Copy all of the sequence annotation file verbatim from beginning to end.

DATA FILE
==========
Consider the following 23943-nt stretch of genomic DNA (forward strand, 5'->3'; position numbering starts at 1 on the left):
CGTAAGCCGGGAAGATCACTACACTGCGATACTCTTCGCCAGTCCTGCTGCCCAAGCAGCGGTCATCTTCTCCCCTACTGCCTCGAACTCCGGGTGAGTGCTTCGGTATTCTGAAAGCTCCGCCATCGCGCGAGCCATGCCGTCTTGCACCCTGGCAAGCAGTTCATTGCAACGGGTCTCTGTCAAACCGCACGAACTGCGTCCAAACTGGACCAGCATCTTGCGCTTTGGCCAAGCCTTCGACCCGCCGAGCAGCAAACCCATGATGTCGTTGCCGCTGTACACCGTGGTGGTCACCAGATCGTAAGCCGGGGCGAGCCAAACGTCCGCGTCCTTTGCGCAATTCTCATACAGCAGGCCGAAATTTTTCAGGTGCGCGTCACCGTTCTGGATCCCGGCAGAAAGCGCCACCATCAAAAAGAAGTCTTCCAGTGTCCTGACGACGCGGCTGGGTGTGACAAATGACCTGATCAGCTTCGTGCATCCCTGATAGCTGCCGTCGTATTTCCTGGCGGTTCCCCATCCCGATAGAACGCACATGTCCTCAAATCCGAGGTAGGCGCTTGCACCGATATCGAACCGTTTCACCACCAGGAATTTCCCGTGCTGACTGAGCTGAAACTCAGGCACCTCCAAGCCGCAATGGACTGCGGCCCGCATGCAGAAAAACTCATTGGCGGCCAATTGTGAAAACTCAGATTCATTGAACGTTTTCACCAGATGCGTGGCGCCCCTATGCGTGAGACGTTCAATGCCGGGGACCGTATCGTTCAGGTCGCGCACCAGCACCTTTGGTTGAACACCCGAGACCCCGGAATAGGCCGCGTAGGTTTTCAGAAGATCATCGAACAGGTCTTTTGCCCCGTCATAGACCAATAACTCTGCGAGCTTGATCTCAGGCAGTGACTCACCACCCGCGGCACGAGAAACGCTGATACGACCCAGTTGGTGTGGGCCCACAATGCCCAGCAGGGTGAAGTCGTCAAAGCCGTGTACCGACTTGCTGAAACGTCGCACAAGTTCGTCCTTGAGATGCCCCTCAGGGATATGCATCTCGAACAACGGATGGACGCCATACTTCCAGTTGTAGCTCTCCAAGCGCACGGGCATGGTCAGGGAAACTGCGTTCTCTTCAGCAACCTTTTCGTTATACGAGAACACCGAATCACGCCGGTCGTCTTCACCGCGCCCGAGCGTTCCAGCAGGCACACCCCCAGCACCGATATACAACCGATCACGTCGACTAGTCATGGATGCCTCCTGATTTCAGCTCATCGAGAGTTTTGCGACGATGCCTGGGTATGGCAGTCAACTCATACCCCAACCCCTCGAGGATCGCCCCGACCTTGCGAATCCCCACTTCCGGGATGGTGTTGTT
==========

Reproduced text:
Consider the following 23943-nt stretch of genomic DNA (forward strand, 5'->3'; position numbering starts at 1 on the left):
CGTAAGCCGGGAAGATCACTACACTGCGATACTCTTCGCCAGTCCTGCTGCCCAAGCAGCGGTCATCTTCTCCCCTACTGCCTCGAACTCCGGGTGAGTGCTTCGGTATTCTGAAAGCTCCGCCATCGCGCGAGCCATGCCGTCTTGCACCCTGGCAAGCAGTTCATTGCAACGGGTCTCTGTCAAACCGCACGAACTGCGTCCAAACTGGACCAGCATCTTGCGCTTTGGCCAAGCCTTCGACCCGCCGAGCAGCAAACCCATGATGTCGTTGCCGCTGTACACCGTGGTGGTCACCAGATCGTAAGCCGGGGCGAGCCAAACGTCCGCGTCCTTTGCGCAATTCTCATACAGCAGGCCGAAATTTTTCAGGTGCGCGTCACCGTTCTGGATCCCGGCAGAAAGCGCCACCATCAAAAAGAAGTCTTCCAGTGTCCTGACGACGCGGCTGGGTGTGACAAATGACCTGATCAGCTTCGTGCATCCCTGATAGCTGCCGTCGTATTTCCTGGCGGTTCCCCATCCCGATAGAACGCACATGTCCTCAAATCCGAGGTAGGCGCTTGCACCGATATCGAACCGTTTCACCACCAGGAATTTCCCGTGCTGACTGAGCTGAAACTCAGGCACCTCCAAGCCGCAATGGACTGCGGCCCGCATGCAGAAAAACTCATTGGCGGCCAATTGTGAAAACTCAGATTCATTGAACGTTTTCACCAGATGCGTGGCGCCCCTATGCGTGAGACGTTCAATGCCGGGGACCGTATCGTTCAGGTCGCGCACCAGCACCTTTGGTTGAACACCCGAGACCCCGGAATAGGCCGCGTAGGTTTTCAGAAGATCATCGAACAGGTCTTTTGCCCCGTCATAGACCAATAACTCTGCGAGCTTGATCTCAGGCAGTGACTCACCACCCGCGGCACGAGAAACGCTGATACGACCCAGTTGGTGTGGGCCCACAATGCCCAGCAGGGTGAAGTCGTCAAAGCCGTGTACCGACTTGCTGAAACGTCGCACAAGTTCGTCCTTGAGATGCCCCTCAGGGATATGCATCTCGAACAACGGATGGACGCCATACTTCCAGTTGTAGCTCTCCAAGCGCACGGGCATGGTCAGGGAAACTGCGTTCTCTTCAGCAACCTTTTCGTTATACGAGAACACCGAATCACGCCGGTCGTCTTCACCGCGCCCGAGCGTTCCAGCAGGCACACCCCCAGCACCGATATACAACCGATCACGTCGACTAGTCATGGATGCCTCCTGATTTCAGCTCATCGAGAGTTTTGCGACGATGCCTGGGTATGGCAGTCAACTCATACCCCAACCCCTCGAGGATCGCCCCGACCTTGCGAATCCCCACTTCCGGGATGGTGTTGTT